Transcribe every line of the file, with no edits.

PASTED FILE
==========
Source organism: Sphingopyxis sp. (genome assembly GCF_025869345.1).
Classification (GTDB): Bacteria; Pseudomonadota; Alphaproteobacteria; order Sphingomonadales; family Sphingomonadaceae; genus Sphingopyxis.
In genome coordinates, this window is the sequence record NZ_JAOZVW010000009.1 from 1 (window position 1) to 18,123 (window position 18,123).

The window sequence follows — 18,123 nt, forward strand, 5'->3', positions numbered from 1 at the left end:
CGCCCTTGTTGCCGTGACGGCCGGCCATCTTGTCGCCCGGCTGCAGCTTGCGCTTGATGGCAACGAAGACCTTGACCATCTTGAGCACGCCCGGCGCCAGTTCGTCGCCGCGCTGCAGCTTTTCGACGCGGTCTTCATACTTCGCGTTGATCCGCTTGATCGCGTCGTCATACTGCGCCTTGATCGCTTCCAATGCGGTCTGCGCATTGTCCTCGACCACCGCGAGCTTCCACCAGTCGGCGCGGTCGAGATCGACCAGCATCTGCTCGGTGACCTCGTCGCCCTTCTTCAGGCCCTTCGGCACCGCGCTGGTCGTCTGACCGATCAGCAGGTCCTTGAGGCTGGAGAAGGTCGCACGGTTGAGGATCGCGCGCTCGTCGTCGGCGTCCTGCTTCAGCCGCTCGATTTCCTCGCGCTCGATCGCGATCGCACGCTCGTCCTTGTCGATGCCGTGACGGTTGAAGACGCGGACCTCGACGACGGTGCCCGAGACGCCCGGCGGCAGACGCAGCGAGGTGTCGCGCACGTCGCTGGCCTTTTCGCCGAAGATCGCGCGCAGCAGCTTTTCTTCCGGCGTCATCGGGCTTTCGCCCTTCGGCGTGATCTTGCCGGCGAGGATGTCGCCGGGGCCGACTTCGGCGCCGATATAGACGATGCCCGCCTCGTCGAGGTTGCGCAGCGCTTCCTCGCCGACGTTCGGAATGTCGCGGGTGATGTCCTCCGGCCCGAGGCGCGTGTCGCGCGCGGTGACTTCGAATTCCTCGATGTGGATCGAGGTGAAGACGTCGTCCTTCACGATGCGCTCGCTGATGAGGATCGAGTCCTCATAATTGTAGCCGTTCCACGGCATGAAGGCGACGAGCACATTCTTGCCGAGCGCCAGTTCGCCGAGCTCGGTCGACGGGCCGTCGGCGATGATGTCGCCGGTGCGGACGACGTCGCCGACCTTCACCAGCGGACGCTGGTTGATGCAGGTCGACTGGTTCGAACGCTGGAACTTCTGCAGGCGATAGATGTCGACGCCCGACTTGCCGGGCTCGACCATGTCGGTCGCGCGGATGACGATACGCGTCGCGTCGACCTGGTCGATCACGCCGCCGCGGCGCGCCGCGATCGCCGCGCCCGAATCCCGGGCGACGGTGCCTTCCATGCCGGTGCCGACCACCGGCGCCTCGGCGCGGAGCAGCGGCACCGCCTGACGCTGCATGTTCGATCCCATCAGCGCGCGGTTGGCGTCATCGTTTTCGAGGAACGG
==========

Source organism: Sphingopyxis sp. (genome assembly GCF_025869345.1).
Classification (GTDB): Bacteria; Pseudomonadota; Alphaproteobacteria; order Sphingomonadales; family Sphingomonadaceae; genus Sphingopyxis.
In genome coordinates, this window is the sequence record NZ_JAOZVW010000009.1 from 1 (window position 1) to 18,123 (window position 18,123).

The window sequence follows — 18,123 nt, forward strand, 5'->3', positions numbered from 1 at the left end:
CGCCCTTGTTGCCGTGACGGCCGGCCATCTTGTCGCCCGGCTGCAGCTTGCGCTTGATGGCAACGAAGACCTTGACCATCTTGAGCACGCCCGGCGCCAGTTCGTCGCCGCGCTGCAGCTTTTCGACGCGGTCTTCATACTTCGCGTTGATCCGCTTGATCGCGTCGTCATACTGCGCCTTGATCGCTTCCAATGCGGTCTGCGCATTGTCCTCGACCACCGCGAGCTTCCACCAGTCGGCGCGGTCGAGATCGACCAGCATCTGCTCGGTGACCTCGTCGCCCTTCTTCAGGCCCTTCGGCACCGCGCTGGTCGTCTGACCGATCAGCAGGTCCTTGAGGCTGGAGAAGGTCGCACGGTTGAGGATCGCGCGCTCGTCGTCGGCGTCCTGCTTCAGCCGCTCGATTTCCTCGCGCTCGATCGCGATCGCACGCTCGTCCTTGTCGATGCCGTGACGGTTGAAGACGCGGACCTCGACGACGGTGCCCGAGACGCCCGGCGGCAGACGCAGCGAGGTGTCGCGCACGTCGCTGGCCTTTTCGCCGAAGATCGCGCGCAGCAGCTTTTCTTCCGGCGTCATCGGGCTTTCGCCCTTCGGCGTGATCTTGCCGGCGAGGATGTCGCCGGGGCCGACTTCGGCGCCGATATAGACGATGCCCGCCTCGTCGAGGTTGCGCAGCGCTTCCTCGCCGACGTTCGGAATGTCGCGGGTGATGTCCTCCGGCCCGAGGCGCGTGTCGCGCGCGGTGACTTCGAATTCCTCGATGTGGATCGAGGTGAAGACGTCGTCCTTCACGATGCGCTCGCTGATGAGGATCGAGTCCTCATAATTGTAGCCGTTCCACGGCATGAAGGCGACGAGCACATTCTTGCCGAGCGCCAGTTCGCCGAGCTCGGTCGACGGGCCGTCGGCGATGATGTCGCCGGTGCGGACGACGTCGCCGACCTTCACCAGCGGACGCTGGTTGATGCAGGTCGACTGGTTCGAACGCTGGAACTTCTGCAGGCGATAGATGTCGACGCCCGACTTGCCGGGCTCGACCATGTCGGTCGCGCGGATGACGATACGCGTCGCGTCGACCTGGTCGATCACGCCGCCGCGGCGCGCCGCGATCGCCGCGCCCGAATCCCGGGCGACGGTGCCTTCCATGCCGGTGCCGACCACCGGCGCCTCGGCGCGGAGCAGCGGCACCGCCTGACGCTGCATGTTCGATCCCATCAGCGCGCGGTTGGCGTCATCGTTTTCGAGGAACGG